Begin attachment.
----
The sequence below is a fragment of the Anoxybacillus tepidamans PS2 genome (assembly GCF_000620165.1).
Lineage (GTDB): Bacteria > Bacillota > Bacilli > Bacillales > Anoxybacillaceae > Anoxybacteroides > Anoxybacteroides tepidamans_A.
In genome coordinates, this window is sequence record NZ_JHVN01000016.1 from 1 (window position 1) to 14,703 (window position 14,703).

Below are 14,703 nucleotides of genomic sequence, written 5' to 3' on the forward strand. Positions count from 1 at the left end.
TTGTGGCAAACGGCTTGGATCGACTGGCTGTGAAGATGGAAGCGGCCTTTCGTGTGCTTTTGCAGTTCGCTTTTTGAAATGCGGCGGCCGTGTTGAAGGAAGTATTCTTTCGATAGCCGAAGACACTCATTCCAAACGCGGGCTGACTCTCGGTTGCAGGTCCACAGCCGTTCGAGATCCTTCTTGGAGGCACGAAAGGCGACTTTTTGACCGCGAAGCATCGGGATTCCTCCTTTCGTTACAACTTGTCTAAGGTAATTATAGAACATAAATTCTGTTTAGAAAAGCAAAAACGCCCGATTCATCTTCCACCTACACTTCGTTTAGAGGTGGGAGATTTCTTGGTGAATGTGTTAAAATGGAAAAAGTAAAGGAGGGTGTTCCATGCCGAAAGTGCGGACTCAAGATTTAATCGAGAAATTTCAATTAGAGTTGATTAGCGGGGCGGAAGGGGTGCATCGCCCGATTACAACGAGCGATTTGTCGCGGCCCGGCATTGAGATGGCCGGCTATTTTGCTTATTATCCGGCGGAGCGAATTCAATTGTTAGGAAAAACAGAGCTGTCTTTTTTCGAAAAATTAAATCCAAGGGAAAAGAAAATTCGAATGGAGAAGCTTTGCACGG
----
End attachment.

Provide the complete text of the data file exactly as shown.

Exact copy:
The sequence below is a fragment of the Anoxybacillus tepidamans PS2 genome (assembly GCF_000620165.1).
Lineage (GTDB): Bacteria > Bacillota > Bacilli > Bacillales > Anoxybacillaceae > Anoxybacteroides > Anoxybacteroides tepidamans_A.
In genome coordinates, this window is sequence record NZ_JHVN01000016.1 from 1 (window position 1) to 14,703 (window position 14,703).

Below are 14,703 nucleotides of genomic sequence, written 5' to 3' on the forward strand. Positions count from 1 at the left end.
TTGTGGCAAACGGCTTGGATCGACTGGCTGTGAAGATGGAAGCGGCCTTTCGTGTGCTTTTGCAGTTCGCTTTTTGAAATGCGGCGGCCGTGTTGAAGGAAGTATTCTTTCGATAGCCGAAGACACTCATTCCAAACGCGGGCTGACTCTCGGTTGCAGGTCCACAGCCGTTCGAGATCCTTCTTGGAGGCACGAAAGGCGACTTTTTGACCGCGAAGCATCGGGATTCCTCCTTTCGTTACAACTTGTCTAAGGTAATTATAGAACATAAATTCTGTTTAGAAAAGCAAAAACGCCCGATTCATCTTCCACCTACACTTCGTTTAGAGGTGGGAGATTTCTTGGTGAATGTGTTAAAATGGAAAAAGTAAAGGAGGGTGTTCCATGCCGAAAGTGCGGACTCAAGATTTAATCGAGAAATTTCAATTAGAGTTGATTAGCGGGGCGGAAGGGGTGCATCGCCCGATTACAACGAGCGATTTGTCGCGGCCCGGCATTGAGATGGCCGGCTATTTTGCTTATTATCCGGCGGAGCGAATTCAATTGTTAGGAAAAACAGAGCTGTCTTTTTTCGAAAAATTAAATCCAAGGGAAAAGAAAATTCGAATGGAGAAGCTTTGCACGG